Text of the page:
Cassegrain Formulas and Tips by Mike Lockwood

Copyright 2006-2007

A Cassegrain telescope is a bit more complicated to design and build than a Newtonian.  It requires careful placement of the optics in its setup, and often manipulation of the equations during design.  This discourages some, and annoyed me.  It always seemed that I was going through three different books or articles to locate the equations I was looking for.

Therefore, this web page was created to merge the important sources of Cassegrain formulas that I have come across.  I chose some common names for variables to make things easier to read, since every author seems to have different variables for the same quantities!  I also give a couple formulas I have derived that show how sensitive the Cassegrain design is to certain quantities.  These are fairly simple to derive, but I don't see them in the amateur publications that I have.  So, I put them here.

The first part of this page covers general Cassegrain formulae.  All the formulas given here are applicable to all these types  - classical, Ritchey-Chrétien, Dall-Kirkham.

The differences between the various types of Cassegrains are the figures of the primary and secondary mirrors, and they will be covered in the next section, followed by other useful facts and procedures that I have seen fit to include.

1)  Diagram, Variables, and Design Formulae

Cassegrain telescopes are built to reduce the physical length of the telescope tube.  By folding the light path and slowing down the convergence of the light cone, we shorten the tube to about the focal length of the primary mirror, while the telescope has a focal length of somewhere between 3 and 15 times the focal length of the primary!  This allows high magnification to be obtained from a compact instrument, and it can reduce some of the mechanical demands cause by having a long tube structure.  However, it requires a second optical surface to be made and positioned quite accurately, and the whole structure must maintain the alignment of the mirrors no matter where the telescope is pointed.  The secondary mirror also typically is of significant size, leading to a central obstruction of between 20% and 40%.

Cassegrain diagram, ala Lockwood
Figure 1:  A diagram of a Cassegrain telescope is shown above.  The distances between the mirrors and other quantities are illustrated.

The important quantities here are:
    the diameters of the primary and secondary mirrors, D1 and D2,
    the focal length of the primary f1,
    the primary-secondary separation, d,
    the system focal point to secondary distance, q,
the primary mirror surface to focal plane distance, e, and
    the distance from the secondary surface to the focal point of the primary, p.

The purpose of a Cassegrain secondary mirror is to slow the convergence of the light cone from the primary (thereby increasing the system focal length), direct it to the focal plane, and possibly compensate for some of the image aberrations caused by the primary.  The secondary has a "magnification factor" that is referred to as M.  This factor tells by how much the secondary mirror magnifies (or multiplies) the focal length of the primary by.  The overall focal length of the instrument is designated as F.  With that introduction, here are the important equations for designing a Cassegrain telescope.  They can be manipulated as needed to solve for various quantities.  Most of these equations are from Texereau, another is from another source.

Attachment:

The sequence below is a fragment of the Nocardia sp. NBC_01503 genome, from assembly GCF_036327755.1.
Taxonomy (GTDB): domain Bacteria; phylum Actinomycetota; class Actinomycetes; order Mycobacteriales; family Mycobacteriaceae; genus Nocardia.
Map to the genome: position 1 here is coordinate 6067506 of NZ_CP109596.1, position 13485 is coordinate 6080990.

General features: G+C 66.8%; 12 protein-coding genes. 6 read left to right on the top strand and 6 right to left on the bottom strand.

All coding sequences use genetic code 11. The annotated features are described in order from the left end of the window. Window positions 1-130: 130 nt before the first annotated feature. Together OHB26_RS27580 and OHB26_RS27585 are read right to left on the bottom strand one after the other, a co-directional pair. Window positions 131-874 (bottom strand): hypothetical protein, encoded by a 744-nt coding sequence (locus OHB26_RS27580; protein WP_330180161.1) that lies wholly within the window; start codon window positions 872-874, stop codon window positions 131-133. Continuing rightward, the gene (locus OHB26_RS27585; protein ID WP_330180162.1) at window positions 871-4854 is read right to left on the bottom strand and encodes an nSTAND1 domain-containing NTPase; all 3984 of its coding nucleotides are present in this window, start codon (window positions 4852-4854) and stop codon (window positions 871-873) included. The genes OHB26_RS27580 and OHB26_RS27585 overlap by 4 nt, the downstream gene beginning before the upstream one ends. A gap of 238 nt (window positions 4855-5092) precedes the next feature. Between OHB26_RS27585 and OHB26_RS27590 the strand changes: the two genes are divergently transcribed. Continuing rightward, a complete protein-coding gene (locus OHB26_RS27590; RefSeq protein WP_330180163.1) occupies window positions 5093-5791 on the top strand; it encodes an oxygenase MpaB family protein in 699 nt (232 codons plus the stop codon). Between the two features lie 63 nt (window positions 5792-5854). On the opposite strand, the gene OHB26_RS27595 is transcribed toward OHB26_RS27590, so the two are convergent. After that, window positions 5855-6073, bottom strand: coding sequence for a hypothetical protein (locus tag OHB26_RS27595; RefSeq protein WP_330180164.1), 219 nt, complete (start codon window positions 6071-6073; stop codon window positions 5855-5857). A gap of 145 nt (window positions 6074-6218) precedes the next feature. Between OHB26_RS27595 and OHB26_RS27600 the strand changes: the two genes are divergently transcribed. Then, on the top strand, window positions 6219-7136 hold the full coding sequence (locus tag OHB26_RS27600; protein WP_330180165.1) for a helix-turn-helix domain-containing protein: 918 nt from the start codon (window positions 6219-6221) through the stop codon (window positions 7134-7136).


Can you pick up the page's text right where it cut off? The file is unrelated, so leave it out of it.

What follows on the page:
F  = f1*M             (System focal length)
M  = q / p            ("Magnification" of system)
p  = (f1+e)/ (M+1)    (secondary mirror to focal plane distance)
R2 = 2*p*M / (M -1)    (Radius of curvature of the secondary mirror)
D2 = D1*p / f1        (Diameter of secondary required to fully illuminate ONLY the center point of the field.)
s  = q / d            (Defined for convenience for later formulas)
Here is a handy equation - how to calculate the radius of curvature of the secondary if you know p and q.  This is required if you already have a primary that you wish to use in a Cassegrain.  After you choose a magnification, you know p and q, and all you need is the secondary's radius of curvature, R2.  Below is a manipulated form of the equation for R2 given by Richard Buchroeder from page ~135 of "Advanced Telescope Making Techniques, Vol. 1".  The first equation is solved for R2.  The second equation is the same relationship solved for q.
R2 = 2 / ((1/p) - (1/q))
 q = R2
*p / (R2 - 2*p)      
The second equation is important because q determines where the focal plane will be.  If we observe that we have q in terms of both p and R2, we realize that we can find the sensitivity of the focal plane position as a function of the location of the secondary and as a function of the radius of curvature (R2) of the secondary.  This means we can figure out how much moving the secondary moves the focal plane, and how much an error in the secondary's curvature (caused by grinding in a curve that's slightly off) will affect the focal plane position.  To get these quantities, we simply take the derivative of the second equation with respect to p and R2.  Those formulae are given below.
dq / dp   =  R22 / (4*p2 - 4*p*R2 + R22)
dq / dR2  =  p/(R2 - 2*p) - R2*p/(R2 - 2*p)2
For example, for my 12.5" F/12.5 classical Cassegrain, R2 = 47.35", and p = 15.72".  Plugging these numbers into the equation yields  dq / dp = 8.86,  dq / dR2 = -1.95.  These results are unitless.

The second number means that an error of plus (or minus) one millimeter in R2 moves the focal plane 1.95mm closer to (or farther from) the secondary mirror.